January 14, 2019 12:35 am

December trade report shows China’s exports drop, raising risks for global economy

WATCH: U.S-China trade talks wrap up in Beijing

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China’s exports unexpectedly fell the most in two years in December and imports also contracted, pointing to further weakness in the world’s second-largest economy in 2019 and deteriorating global demand.

READ MORE: Cost of trade war in billions for both U.S. and China in 2018


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Adding to policymakers’ worries, data on Monday also showed China posted its biggest trade surplus with the United States on record in 2018, which could prompt U.S. President Donald Trump to turn up the heat on Beijing in their cantankerous trade dispute.

Softening demand in China is already being felt around the world, with slowing sales of goods ranging from iPhones to automobiles prompting profit warnings from the likes of Apple and Jaguar Land Rover.

The dismal December trade readings suggest China’s economy may have lost more momentum late in the year than earlier thought, despite a slew of growth boosting measures in recent months ranging from higher infrastructure spending to tax cuts.

WATCH: Trade clashes cost U.S. and China billions in 2018

Some analysts had already speculated that Beijing may have to speed up and intensify its policy easing and stimulus measures this year after factory activity shrank in December.

Exports in December unexpectedly fell 4.4 per cent from a year earlier, with demand in most of its major markets weakening. Imports also saw a shock drop, falling 7.6 per cent in their biggest decline since July 2016.

“Export growth dropped more than anticipated as global growth softened and the drag from U.S. tariffs intensified. Import growth also fell sharply in the face of cooling domestic demand. We expect both to remain weak in the coming quarters,” Capital Economics said in a note.

READ MORE: Donald Trump says ‘big progress’ being made on trade deal with China

“Meanwhile, with policy easing unlikely to put a floor beneath domestic economic activity until the second half of this year, import growth is likely to remain subdued.”

HIGHER TRADE SURPLUS WITH U.S.

China’s politically-sensitive surplus with the U.S. rose 17.2 per cent to $323.32 billion last year, the highest on record going back to 2006, according to Reuters calculations based on customs data.

That compared with about $275.81 billion in 2017.

WATCH:  U.S. and China agree to temporary trade war truce at G20 summit

China’s large trade surplus with the United States has long been a sore point with Washington, which has demaded Beijing should take steps to reduce it.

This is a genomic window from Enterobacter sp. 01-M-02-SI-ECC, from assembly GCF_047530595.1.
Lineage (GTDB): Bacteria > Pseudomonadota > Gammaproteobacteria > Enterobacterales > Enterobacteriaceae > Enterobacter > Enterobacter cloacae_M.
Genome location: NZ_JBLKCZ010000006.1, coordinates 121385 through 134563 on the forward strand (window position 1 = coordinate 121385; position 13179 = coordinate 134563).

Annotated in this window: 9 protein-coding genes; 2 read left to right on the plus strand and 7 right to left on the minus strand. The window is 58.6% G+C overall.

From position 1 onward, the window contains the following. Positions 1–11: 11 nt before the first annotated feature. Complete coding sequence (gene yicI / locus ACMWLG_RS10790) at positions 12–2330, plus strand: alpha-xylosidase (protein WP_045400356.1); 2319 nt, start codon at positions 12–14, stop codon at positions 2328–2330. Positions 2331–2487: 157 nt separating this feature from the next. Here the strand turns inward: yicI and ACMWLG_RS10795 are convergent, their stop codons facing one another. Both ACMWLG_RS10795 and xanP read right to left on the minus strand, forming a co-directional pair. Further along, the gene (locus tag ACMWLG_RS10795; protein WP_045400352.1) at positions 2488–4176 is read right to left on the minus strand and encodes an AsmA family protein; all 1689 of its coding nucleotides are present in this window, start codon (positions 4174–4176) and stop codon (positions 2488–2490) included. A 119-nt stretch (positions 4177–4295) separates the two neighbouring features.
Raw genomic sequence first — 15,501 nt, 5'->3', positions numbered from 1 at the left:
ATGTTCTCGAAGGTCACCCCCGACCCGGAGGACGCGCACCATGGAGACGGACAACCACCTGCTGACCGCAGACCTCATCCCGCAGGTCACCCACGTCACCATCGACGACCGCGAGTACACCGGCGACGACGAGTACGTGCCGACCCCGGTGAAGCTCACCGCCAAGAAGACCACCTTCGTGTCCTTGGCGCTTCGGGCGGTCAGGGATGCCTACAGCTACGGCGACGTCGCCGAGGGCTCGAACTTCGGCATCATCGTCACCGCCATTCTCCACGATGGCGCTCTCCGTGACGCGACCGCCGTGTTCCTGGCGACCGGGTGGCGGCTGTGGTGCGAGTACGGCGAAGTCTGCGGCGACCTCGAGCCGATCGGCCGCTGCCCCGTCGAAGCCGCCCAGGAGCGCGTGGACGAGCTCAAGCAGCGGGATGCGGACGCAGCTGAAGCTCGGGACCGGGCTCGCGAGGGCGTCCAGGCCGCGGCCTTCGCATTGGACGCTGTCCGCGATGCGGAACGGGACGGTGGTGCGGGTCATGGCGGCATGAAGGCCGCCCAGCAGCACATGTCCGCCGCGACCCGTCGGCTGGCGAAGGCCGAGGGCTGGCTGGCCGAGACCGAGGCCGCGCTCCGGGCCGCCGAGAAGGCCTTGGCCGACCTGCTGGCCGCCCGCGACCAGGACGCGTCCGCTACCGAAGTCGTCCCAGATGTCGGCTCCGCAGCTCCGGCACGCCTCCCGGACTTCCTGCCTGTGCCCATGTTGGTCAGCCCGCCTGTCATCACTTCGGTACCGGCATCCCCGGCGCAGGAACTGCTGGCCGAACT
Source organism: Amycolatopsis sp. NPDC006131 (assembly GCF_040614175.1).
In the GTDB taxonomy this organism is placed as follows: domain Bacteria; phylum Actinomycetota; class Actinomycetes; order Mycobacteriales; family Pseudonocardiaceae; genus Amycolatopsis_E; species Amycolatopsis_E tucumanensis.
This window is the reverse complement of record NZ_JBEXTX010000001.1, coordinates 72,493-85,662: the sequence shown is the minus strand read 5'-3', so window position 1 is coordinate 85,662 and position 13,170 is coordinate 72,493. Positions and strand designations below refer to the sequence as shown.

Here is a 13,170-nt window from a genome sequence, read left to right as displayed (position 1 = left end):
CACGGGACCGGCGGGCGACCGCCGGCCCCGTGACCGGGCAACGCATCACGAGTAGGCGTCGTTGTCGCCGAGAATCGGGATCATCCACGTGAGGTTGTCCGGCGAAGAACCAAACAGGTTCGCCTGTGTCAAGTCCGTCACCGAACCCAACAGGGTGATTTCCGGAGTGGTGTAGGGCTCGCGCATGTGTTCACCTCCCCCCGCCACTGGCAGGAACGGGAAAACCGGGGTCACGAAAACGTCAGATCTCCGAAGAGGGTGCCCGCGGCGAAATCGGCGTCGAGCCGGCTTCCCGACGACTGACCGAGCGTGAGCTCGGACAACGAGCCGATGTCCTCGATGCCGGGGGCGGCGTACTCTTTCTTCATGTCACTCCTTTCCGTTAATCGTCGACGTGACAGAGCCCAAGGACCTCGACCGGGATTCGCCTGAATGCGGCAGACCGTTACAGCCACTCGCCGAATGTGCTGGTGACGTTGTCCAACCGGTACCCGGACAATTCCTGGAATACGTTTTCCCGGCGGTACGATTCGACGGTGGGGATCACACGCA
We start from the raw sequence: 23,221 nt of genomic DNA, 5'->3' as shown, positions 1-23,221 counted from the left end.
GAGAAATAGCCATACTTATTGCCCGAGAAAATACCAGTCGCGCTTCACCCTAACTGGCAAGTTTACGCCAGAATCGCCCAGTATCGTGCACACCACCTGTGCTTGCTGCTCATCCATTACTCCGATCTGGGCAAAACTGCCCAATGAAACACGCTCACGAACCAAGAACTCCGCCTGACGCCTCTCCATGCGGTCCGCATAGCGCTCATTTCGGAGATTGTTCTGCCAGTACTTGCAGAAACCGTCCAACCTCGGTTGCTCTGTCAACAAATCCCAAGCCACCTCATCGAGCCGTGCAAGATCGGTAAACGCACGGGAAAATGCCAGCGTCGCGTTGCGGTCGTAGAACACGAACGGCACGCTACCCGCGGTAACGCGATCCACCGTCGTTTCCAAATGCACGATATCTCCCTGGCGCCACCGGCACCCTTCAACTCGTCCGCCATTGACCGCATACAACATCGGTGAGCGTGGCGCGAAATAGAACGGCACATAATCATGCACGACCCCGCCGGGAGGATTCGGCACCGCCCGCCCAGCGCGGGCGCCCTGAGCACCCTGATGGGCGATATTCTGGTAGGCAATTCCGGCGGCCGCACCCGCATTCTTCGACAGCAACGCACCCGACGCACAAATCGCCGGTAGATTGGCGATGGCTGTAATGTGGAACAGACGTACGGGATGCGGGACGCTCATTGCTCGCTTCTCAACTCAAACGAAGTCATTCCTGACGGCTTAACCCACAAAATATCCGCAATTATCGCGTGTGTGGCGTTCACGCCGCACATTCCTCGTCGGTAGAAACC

Washington imposed import tariffs on hundreds of billions of dollars of Chinese goods last year and has threatened further action if Beijing does not change its practices on issues ranging from industrial subsidies to intellectual property. China has retaliated with tariffs of its own.

However, Beijing’s export data had been surprisingly resilient to tariffs for much of 2018, possibly because companies ramped up shipments before broader and stiffer U.S. duties went into effect.

READ MORE: Here’s why the U.S. is slapping China with tariffs and who stands to lose

China’s total global exports rose 9.9 per cent in 2018, its strongest trade performance in seven years, while imports increased 15.8 per cent last year.

But December’s gloomy data seemed to suggest the U.S. front-loading effect has tapered off, and after several months of falling factory orders, a further weakening in China’s exports is widely expected in coming months.

Many U.S. warehouses are already packed to the rafters with Chinese goods that American retailers rushed in ahead of higher tariffs.

WATCH: President Trump levels new multi-billion dollar tariff on China

China exports to the U.S. declined 3.5 per cent in December while its imports from the U.S. were down 35.8 per cent for the month.

WEAK IMPORTS HIGHLIGHT WEAK DEMAND OUTLOOK

The higher tariffs China levied on U.S. supplies also hit the country’s overall import growth. For all of 2018, soybean, the second largest imports from the U.S., fell for the first time since 2011.

READ MORE: Donald Trump says ‘big progress’ being made on trade deal with China

Even if Washington and Beijing reach a trade deal in their current round of talks, it would be no panacea for China’s slowing economy, analysts say.

Sources told Reuters last week that Beijing is planning to lower its economic growth target to 6-6.5 percent this year after an expected 6.6 per cent in 2018, the slowest pace in 28 years.

© 2019 Reuters

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